“What’s beautiful about the essay is you can resist the impulse to make the categories clean. You can make it muddy and fluid,” Jordan Kisner said in an interview with Rachel Z. Arndt from Publishers Weekly. And the fluidity of Kisner’s essays in her debut book, Thin Places, is arguably the most striking thing about this collection. Kisner seems to effortlessly move from research to personal memoir to social commentary—often within a single essay.
The topics in Thin Places are wide-ranging, but it’s also as if each essay is stretching its fingers into the next, so there’s a nice congruity throughout the book. In the collection’s first essay, “Attunement,” Kisner accounts for her sudden conversion to Christianity, and her just as sudden departure from the belief, while examining the almost religious nature of American secularism:
“One of the features of experiencing the end of a totalizing conviction is that it divides your idea of the world along a binary: There is the world in which what you knew was real, and then the world in which it is not. You belong to both versions and neither. You remold your basic perceptions into a new framework, and if you miss what came before, you rarely say so.”
In the title essay, she explores deep brain stimulation, a procedure requiring surgical insertion of an electrode into the brain, to treat Obsessive Compulsive Disorder, while dissecting her own experience dealing with the disconnect of the external world and her internal thoughts. Other essays explore a progressive church outreach that roams clubs in Union Square to find potential new converts, a group of Mormon women bloggers experiencing a political awakening post-presidential election of Donald Trump, and mysterious evangelical robocalls. The latter essay describes the way society has fallen into fear mongering:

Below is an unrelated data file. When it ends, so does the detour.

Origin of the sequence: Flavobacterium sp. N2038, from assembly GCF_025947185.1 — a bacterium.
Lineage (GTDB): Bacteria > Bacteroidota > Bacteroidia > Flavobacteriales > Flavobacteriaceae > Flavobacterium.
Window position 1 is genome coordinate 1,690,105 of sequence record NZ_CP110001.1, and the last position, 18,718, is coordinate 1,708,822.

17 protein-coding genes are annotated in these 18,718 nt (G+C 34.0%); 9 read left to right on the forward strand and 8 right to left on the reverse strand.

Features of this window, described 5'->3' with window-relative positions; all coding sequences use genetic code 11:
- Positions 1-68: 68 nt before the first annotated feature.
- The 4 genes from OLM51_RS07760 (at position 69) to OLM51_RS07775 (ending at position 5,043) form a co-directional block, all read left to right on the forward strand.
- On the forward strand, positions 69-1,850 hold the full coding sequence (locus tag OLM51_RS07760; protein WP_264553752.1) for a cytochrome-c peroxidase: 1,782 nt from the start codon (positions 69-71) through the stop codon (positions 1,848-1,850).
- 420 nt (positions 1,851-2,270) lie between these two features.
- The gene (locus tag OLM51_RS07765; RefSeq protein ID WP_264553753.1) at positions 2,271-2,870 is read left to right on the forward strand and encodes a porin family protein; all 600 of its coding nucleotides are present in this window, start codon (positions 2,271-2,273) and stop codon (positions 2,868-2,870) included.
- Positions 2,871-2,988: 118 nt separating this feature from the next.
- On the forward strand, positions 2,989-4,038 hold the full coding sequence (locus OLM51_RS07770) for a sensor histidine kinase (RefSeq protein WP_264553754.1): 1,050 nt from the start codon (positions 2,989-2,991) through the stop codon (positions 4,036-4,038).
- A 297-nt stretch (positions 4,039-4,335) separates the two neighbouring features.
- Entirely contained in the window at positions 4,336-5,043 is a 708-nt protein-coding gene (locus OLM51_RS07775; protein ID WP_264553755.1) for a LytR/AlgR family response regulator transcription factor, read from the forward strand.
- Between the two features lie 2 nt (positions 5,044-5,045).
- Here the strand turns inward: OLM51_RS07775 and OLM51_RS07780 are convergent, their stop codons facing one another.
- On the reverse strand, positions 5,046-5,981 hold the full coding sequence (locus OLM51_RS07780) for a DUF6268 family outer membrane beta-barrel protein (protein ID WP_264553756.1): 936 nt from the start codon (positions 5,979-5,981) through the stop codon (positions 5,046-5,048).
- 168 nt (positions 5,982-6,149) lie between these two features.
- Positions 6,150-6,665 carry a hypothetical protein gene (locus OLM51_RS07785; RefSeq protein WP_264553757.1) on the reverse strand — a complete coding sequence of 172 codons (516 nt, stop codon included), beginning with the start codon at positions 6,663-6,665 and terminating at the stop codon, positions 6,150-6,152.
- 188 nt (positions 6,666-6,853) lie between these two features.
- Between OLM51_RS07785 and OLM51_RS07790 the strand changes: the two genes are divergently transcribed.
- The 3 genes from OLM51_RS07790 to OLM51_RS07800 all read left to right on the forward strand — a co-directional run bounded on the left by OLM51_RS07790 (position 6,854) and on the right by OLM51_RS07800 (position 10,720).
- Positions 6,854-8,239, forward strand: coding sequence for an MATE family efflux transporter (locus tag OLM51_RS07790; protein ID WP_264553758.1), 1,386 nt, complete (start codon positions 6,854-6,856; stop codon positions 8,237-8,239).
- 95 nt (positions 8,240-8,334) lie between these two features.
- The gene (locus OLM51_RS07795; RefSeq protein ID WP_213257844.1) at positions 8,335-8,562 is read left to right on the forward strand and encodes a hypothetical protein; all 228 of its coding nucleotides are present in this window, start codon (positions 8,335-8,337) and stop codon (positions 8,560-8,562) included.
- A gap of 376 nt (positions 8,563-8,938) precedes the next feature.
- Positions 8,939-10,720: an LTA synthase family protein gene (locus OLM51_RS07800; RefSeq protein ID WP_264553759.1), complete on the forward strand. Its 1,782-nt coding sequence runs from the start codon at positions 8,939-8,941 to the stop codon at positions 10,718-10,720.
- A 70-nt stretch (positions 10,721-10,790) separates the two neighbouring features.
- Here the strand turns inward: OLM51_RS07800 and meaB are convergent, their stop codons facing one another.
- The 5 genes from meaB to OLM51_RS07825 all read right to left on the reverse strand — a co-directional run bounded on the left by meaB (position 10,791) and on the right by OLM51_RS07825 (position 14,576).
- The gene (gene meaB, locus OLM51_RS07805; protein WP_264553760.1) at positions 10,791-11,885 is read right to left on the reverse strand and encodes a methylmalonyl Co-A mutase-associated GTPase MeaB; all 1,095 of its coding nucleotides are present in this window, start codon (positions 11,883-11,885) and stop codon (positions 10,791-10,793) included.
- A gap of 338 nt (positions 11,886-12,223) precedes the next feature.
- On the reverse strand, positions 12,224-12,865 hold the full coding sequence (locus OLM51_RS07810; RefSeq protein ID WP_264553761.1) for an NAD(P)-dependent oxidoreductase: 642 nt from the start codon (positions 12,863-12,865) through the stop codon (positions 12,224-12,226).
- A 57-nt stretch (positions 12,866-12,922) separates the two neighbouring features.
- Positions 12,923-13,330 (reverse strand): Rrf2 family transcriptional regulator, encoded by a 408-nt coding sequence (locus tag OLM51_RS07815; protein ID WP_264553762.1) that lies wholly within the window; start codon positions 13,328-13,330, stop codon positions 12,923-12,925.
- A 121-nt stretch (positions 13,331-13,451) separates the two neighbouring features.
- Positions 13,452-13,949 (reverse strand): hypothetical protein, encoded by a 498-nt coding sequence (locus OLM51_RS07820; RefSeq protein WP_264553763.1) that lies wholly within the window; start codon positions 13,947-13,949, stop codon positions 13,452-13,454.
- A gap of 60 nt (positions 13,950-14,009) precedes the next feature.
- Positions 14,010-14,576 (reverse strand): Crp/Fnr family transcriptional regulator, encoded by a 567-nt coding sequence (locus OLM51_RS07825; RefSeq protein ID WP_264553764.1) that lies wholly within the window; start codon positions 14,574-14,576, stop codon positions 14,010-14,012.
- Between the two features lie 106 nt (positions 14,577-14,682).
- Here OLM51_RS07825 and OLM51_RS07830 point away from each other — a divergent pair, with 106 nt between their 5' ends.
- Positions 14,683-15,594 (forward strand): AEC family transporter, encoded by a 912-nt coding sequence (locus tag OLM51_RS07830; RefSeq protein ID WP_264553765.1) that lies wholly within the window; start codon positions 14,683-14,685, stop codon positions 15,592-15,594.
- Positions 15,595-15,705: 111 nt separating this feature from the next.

“This is the era of being “robbed,” the year of the con artist, the time of everyone losing out to someone else. Immigrants are coming to take your jobs, Republicans are coming to take your health care, angry women are coming for men’s reputations and careers, straight white men are coming for your bodily autonomy, the police are coming for your life, trans people are coming for your bathrooms, the Democrats are coming for your guns, Silicon Valley is coming for your privacy, left-wing snowflakes are coming for your free speech, oil companies are coming for your land, and on and on. It’s an incomplete list—and naturally some of these fears strike me as well founded while others seem horrendously misplaced—but the rhetoric of persecution has become the national common denominator.”
The way Kisner strings these clauses creates a drumbeat of the fear that she’s describing. Her ability to echo the emotions she’s evoking in the style of her writing is impressive.
“Habitus” is probably the most ambitious essay in the collection. Kisner somehow combines reporting about a pageant in Texas where teen girls dress in Revolutionary-era ball gowns (à la Martha Washington), exploring her mother’s identity as a Mexican-American woman married to a white man, examining her own upbringing, and the television show Say Yes to the Dress. Though the essay could easily have been chopped into two more focused pieces, and perhaps been more effectively executed that way, somehow this long, wide-reaching essay works—a nod to the magic of Kisner’s careful layering.
No matter the topic, Kisner’s writing is unflinching, written with a curious and open mind and heart. She’s like a physician, taking the pulse of society, and sharing the results matter-of-factly, without judgment. This debut collection marks Kisner as a voice to listen to.
By Jordan Kisner
Farrar, Straus and Giroux
Published March 3, 2020
Rachel León is a writer, editor, and social worker. She serves as Daily Editor for Chicago Review of Books and Fiction Editor for Arcturus. Her work has appeared in Electric Literature, Los Angeles Review of Books, the Ploughshares blog, Fiction Writers Review, The Rupture, Necessary Fiction, Split Lip Magazine, and elsewhere.